Exhibition review: Schwitters in Britain, Tate Britain, London, January 30 - May 12 2013
Quality Street wrappers, bits of old cardboard, bus tickets, fragments of fluff, chalk, newspaper and bone - it was all fair game for master of collage Kurt Schwitters, whose theory of Merz elevated such objects to the status of paint.
© Centre Georges Pompidou, Musée national d’art moderne, Paris / DACS 2012
“In Merz pictures the box top, playing cards and newspaper clippings become surfaces," he wrote. "String, brushstroke and pencil become line; wire netting becomes over painting or pasted on greaseproof paper becomes varnish, cotton becomes softness.”
In 1919, when Schwitters published his theory, it was revolutionary. He used it to make collages, assemblages, sculptures, installations and even performances which crossed a lot of boundaries. Looking at the breadth of art on show here, it's still a pretty convincing argument.
Tate’s retrospective, which builds up to focus on his time in Britain, has a pacey feel to it. In the pre-war years Schwitters strode across the movements of Modernism, Futurism and Dada-ism, flitting from medium to medium, painting in oils but adding wood and tree bark and even sheet metal.
Against the bustling backdrop of Weimar Germany, he also plundered typefaces and published pamphlets.
Later, this magpie approach to making art was borne out of necessity. Following his inclusion in the Nazi's list of degenerate artists and the absurd yet sinister Nazi exhibition of “Degenerate Art”, Schwitters was hounded out of his native country, then forced to leave his haven in Norway when the Nazi army invaded.
Amidst these escapes he left behind two Merz houses – the Merzbau in Hanover and a similar creation installed in the garden of his house near Oslo. Both were crammed with sculptures and space-transforming interventions, but were lost to wartime bombing in Hanover and a fire in post-war Norway.
Having caught the last boat out of Norway in 1940, Schwitters landed in Scotland and was interned as an enemy alien in Hutchinson camp on the Isle of Man.
© Sprengal Museum, Hannover / DACS 2012
But nothing hindered his thirst for invention, and he produced more than 200 works during his internship, sometimes even using porridge to make sculptures.
In a corner, amidst Tate's dizzying selection of personal objects, collages and other artworks that tell this story, sits Schwitters’ travel trunk, expertly collaged by the artist-refugee.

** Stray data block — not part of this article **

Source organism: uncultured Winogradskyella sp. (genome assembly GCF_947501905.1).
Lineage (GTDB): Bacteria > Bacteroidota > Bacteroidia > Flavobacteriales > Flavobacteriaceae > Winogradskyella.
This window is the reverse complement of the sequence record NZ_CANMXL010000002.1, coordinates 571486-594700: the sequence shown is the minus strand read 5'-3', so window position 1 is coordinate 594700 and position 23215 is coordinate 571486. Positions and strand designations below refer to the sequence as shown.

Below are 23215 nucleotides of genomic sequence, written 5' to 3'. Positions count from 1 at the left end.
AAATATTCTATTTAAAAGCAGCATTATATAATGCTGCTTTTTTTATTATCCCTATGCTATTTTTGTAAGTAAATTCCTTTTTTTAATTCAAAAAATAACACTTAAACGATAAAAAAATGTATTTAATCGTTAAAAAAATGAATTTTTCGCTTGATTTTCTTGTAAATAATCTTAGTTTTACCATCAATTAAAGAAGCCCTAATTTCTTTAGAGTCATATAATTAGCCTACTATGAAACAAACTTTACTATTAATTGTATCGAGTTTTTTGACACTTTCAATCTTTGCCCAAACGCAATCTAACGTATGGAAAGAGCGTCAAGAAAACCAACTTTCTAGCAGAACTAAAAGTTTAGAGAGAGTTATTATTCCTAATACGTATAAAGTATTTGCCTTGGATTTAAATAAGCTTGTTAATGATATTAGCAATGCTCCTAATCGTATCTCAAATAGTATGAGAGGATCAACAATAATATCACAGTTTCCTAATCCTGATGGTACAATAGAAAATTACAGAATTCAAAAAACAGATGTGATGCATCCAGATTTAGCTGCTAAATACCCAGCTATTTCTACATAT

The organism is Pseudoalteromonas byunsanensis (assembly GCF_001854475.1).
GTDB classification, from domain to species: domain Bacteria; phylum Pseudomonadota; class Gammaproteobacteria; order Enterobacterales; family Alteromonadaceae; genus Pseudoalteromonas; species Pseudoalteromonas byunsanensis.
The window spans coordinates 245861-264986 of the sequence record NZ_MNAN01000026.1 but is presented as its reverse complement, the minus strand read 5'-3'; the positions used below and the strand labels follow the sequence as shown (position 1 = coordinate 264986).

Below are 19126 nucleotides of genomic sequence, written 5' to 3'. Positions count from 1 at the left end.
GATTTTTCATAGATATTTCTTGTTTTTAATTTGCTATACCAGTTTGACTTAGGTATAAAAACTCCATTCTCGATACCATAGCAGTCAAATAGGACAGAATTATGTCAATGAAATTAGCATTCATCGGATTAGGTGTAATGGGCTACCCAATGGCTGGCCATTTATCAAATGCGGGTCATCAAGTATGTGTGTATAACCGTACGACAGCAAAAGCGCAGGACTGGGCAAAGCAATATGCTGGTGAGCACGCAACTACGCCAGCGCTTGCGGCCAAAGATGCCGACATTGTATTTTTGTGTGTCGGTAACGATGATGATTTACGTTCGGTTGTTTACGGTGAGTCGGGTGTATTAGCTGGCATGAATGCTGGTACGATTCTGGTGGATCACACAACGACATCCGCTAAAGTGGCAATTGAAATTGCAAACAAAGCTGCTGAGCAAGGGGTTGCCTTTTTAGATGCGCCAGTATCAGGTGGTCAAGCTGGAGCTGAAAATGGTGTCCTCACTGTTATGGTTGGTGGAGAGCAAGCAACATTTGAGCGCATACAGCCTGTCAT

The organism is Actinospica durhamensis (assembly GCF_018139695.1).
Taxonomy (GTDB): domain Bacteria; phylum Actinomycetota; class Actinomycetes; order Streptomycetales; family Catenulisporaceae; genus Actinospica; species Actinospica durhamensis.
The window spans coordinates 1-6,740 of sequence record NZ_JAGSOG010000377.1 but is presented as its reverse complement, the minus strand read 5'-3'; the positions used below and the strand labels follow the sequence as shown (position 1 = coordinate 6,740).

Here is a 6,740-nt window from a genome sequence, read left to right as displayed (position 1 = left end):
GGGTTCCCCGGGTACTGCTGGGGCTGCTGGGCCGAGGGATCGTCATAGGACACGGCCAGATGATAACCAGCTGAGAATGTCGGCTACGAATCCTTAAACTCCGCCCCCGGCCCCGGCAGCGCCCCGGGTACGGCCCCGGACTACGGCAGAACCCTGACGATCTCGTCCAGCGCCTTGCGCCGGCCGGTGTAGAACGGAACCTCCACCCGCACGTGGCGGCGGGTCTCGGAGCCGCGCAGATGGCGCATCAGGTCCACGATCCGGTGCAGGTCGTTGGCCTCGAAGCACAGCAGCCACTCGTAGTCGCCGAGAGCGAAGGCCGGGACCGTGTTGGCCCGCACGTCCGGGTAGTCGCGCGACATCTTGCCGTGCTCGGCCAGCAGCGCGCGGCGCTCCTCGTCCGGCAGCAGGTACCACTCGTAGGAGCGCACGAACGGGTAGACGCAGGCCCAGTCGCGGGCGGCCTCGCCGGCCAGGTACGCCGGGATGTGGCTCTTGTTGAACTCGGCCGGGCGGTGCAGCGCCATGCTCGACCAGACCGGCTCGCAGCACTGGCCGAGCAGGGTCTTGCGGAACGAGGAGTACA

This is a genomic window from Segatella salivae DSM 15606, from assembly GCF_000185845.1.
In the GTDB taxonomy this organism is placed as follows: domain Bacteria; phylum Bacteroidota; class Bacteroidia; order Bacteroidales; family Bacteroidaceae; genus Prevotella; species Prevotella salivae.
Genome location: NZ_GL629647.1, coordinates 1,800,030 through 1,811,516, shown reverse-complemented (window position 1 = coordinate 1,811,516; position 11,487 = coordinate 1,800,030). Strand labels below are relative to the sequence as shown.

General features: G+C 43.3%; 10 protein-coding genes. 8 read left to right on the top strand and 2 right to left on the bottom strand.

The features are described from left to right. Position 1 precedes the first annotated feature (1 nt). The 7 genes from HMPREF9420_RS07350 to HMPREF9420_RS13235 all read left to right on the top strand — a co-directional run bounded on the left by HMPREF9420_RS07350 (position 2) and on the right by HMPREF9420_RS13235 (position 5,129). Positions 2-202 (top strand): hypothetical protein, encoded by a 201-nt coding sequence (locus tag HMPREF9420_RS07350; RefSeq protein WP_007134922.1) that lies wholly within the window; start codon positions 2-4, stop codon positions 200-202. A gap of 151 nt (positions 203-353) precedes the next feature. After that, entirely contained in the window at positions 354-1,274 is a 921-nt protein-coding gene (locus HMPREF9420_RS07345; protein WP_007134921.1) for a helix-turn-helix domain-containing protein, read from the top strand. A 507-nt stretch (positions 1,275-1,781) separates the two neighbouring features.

Germany’s loss was our gain. Released in November 1941 after 16 months in the camp, Schwitters stayed on in Britain until his untimely death in Cumbria in 1948, just a month into the creation of a final Merz house near Elterwater.
But Schwitters was always a connected artist who, as a member of the international avant-garde, interacted energetically with British art and culture of the time.
In London, he hooked up with Ben Nicholson and art critic Hebert Read and scoured the streets for found objects to incorporate into his work.
Sweet wrappers, Liquorice Allsorts packaging and newspaper and magazine clippings of wartime Britain all went into vibrant collages that still bustle with typography, imagery, memories and historical narratives that anticipate 1960s pop art by a couple of decades.
Having already exhibited in Britain in the 1930s, he joined British abstract and surreal artists for the 1942 touring exhibition New Movements in Art, elements of which are shown here.
Paul Nash’s Landscape from a Dream and pieces by Barbara Hepworth and Naum Gabo accompany Schwitters classics such as Red Wire and Half Spoon and Isle of Man, together with a recording of his famous Dadaist sound poetry work, Ursonate, which floats across the gallery, recalling a gleeful performance at the opening of his show at London’s Modern Art Gallery in December 1944.
Another room reveals his “hand sculptures”; hand-sized, tactile shapes that combine a range of elements from bone and stone to plaster and wire - many of them made on the hoof between Germany, Norway and Britain.
There is also a chance to see elements of the unfinished Elterwater Merz Barn, via Richard Hamilton’s film of it prior to its removal and installation at Newcastle’s Hatton Gallery in 1965, and an in-depth exploration of his move to Ambleside in June 1945, including his formal portraiture and landscape works.
Here, when he lapsed into a kind of rural obscurity, his focus on the natural world encompassed organic forms, which replaced the brightly coloured ephemera of the thirties collages with the vertical logic of pine trees and the mountains of Lakeland.
Schwitters' motto at this time was: “Create connections, if possible between everything in the natural world.”
This absorbing show, which conlcudes with two Schwitters-inspired commissions by Adam Chodzko and Laure Prouvost, brings home these countless connections, as well as the many ideas and materials he introduced to contemporary art.
It has been said that there is scarcely any artist working beyond paint who hasn't been influenced by Schwitters. Tate Britain's show proves this point perfectly by reminding us of his many experiments and how they still resonate today.
© Sprengel Museum Hannover on loan from Sammlung NORD/LB in der Niedersächsischen Sparkassenstiftung, Hannover
© Sprengal Museum, Hannover / DACS 2012